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After about the 5th time today that I did for /? and spaced through all of the screens to get to the bottom for the substitution reference I decided to come up with a way to get just it quick and easy. After awhile, I came up with:

for /? | more +118 

I dumped that into a batch file and called it optparams.cmd and it does exactly what I want. Now, I want to do the same thing with SET but only listing the section on environment variable substitution. I could do the MORE trick again but then I'd have to scroll through the rest of the screens when I'm done.

My question is: What would be the easiest way to only display a section of STDOUT given a starting and ending parameter? Line numbers or certain text strings would be best. I'm thinking reading it all into an array would be the way to start but I'm still trying to get my head around arrays in batch right now. Any insight or tips appreciated.

Edit: I turned MC ND's post into the following function which does basically what I want.

    call :ExtractBetween 68 96 "set /?"
    exit /b


    :ExtractBetween start stop cmd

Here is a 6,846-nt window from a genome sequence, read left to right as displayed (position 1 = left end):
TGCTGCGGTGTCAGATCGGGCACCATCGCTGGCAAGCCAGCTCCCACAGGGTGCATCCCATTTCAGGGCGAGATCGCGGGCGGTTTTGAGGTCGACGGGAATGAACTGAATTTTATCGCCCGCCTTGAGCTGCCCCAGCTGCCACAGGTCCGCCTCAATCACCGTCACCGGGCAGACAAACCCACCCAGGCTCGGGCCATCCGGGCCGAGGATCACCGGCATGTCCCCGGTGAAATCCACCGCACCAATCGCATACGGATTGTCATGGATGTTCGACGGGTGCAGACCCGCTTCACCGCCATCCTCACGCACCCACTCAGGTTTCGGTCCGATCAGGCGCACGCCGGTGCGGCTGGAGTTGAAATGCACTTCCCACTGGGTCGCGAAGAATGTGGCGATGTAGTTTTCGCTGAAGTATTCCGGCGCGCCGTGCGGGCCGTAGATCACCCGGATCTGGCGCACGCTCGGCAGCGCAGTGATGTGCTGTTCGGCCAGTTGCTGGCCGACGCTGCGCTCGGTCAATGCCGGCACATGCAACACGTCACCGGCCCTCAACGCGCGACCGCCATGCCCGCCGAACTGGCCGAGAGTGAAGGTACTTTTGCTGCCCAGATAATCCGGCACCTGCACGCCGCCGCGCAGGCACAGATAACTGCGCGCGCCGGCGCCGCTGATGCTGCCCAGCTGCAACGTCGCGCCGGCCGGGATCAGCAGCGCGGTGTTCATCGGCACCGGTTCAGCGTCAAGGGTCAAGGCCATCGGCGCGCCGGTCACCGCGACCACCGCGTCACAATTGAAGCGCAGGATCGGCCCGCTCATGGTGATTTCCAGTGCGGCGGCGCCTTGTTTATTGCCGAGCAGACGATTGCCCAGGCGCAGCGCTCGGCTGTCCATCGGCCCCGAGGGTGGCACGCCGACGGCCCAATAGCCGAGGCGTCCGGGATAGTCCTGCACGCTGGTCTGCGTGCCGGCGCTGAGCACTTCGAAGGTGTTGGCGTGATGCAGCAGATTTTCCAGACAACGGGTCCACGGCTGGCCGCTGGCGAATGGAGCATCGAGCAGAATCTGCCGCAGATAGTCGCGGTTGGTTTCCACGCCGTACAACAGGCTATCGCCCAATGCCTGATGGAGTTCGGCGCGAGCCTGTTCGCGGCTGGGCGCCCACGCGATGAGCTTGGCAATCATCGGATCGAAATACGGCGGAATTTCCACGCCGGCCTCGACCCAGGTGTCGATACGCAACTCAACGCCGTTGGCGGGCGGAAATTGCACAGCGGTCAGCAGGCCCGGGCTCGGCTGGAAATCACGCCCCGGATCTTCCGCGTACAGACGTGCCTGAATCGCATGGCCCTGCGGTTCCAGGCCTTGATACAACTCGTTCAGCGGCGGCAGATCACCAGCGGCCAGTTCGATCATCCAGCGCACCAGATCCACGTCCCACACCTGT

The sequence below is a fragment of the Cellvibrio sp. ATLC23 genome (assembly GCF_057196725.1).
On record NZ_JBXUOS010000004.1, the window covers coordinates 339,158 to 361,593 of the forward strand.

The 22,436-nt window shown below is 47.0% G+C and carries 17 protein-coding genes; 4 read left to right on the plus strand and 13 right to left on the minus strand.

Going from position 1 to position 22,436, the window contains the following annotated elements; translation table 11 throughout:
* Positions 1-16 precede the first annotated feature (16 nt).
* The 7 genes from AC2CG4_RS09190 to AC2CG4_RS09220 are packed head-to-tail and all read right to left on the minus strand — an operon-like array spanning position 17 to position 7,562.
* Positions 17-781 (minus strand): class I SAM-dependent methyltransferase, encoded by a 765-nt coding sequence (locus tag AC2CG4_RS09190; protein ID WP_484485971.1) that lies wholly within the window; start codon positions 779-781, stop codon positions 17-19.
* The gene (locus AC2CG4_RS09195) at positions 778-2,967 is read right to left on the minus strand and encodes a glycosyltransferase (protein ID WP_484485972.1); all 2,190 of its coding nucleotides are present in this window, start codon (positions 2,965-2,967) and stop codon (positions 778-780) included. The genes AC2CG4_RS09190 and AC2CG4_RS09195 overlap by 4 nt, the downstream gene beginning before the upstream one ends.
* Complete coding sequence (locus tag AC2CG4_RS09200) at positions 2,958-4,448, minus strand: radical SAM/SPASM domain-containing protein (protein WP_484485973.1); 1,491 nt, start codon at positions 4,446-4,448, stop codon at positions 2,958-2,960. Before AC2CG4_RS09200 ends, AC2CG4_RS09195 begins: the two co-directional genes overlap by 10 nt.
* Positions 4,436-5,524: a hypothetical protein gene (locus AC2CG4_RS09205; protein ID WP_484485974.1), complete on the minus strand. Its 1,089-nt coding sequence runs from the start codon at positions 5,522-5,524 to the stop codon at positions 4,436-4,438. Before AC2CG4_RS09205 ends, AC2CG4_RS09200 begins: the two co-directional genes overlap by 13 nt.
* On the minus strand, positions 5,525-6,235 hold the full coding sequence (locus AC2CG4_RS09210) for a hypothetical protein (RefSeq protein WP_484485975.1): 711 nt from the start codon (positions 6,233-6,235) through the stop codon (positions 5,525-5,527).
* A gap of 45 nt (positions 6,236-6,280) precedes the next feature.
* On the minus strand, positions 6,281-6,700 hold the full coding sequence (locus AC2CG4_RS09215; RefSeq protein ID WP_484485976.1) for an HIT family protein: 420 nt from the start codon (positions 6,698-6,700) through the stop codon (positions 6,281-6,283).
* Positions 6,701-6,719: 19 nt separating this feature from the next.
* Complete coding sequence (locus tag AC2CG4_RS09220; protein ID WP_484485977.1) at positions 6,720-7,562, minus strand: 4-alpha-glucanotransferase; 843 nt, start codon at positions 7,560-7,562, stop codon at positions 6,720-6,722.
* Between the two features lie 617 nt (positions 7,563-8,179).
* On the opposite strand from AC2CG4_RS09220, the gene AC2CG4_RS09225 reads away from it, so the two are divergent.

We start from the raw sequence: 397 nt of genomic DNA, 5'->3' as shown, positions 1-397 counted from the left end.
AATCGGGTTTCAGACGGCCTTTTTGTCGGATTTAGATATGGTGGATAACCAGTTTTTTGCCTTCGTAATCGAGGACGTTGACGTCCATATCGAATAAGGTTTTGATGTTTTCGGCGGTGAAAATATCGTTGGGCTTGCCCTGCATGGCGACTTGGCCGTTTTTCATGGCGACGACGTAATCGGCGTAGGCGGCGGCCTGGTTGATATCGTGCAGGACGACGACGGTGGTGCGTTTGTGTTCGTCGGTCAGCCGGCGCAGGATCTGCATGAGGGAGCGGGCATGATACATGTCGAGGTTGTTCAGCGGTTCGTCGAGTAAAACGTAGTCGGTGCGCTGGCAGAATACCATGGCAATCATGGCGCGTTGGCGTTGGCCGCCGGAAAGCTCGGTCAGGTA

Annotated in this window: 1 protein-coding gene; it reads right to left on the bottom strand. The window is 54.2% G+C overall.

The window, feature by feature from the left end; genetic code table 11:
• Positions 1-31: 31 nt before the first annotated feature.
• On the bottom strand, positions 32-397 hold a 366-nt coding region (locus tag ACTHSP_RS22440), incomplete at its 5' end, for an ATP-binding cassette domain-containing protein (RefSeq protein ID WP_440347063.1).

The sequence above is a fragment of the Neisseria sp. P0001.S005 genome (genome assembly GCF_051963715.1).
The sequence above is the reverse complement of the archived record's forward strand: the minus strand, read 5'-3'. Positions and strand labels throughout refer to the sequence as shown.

@echo off & setlocal
    set _start=%1 & set _end=%2 & set _cmd=%~3
    for /F "tokens=1,* delims=:" %%f in (
    '%_cmd% ^| findstr /n /r "." ') do (
        if %%f geq %_start% if %%f leq %_end% (
            echo %%g)
    ) 
    exit /b
share|improve this question
    
Avoid the issue, and rather than scroll through the rest of the screens, just hit CTRL-C (or Q for that matter)? ;-) –  Scott Mermelstein Oct 24 '13 at 20:02
    
the easiest way is to take sed for this. –  Endoro Oct 24 '13 at 20:12

3 Answers 3

up vote 3 down vote accepted

The Batch file below extract a range of lines: from first occurence of first string to last occurence of second string, or a number of lines:

@echo off
setlocal DisableDelayedExpansion

if "%~3" neq "" goto start
echo Show a range of lines, from "start string" to "end string" or number of lines
echo/
echo ShowRange.bat inputfile "start string" "end string"
echo ShowRange.bat inputfile "start string" /N:24
goto :EOF

:start
set end=%~3
if /I "%end:~0,3%" neq "/N:" (
   for /F "delims=:" %%a in ('findstr /N /C:%2 /C:%3 %1') do (
      if not defined start (
         set /A start=%%a-1
      ) else (
         set end=%%a
      )
   )
   set /A lines=end-start
) else (
   for /F "delims=:" %%a in ('findstr /N /C:%2 %1') do (
      if not defined start set /A start=%%a-1
   )
   set lines=%end:~3%
)

if %start% neq 0 set skip=skip=%start%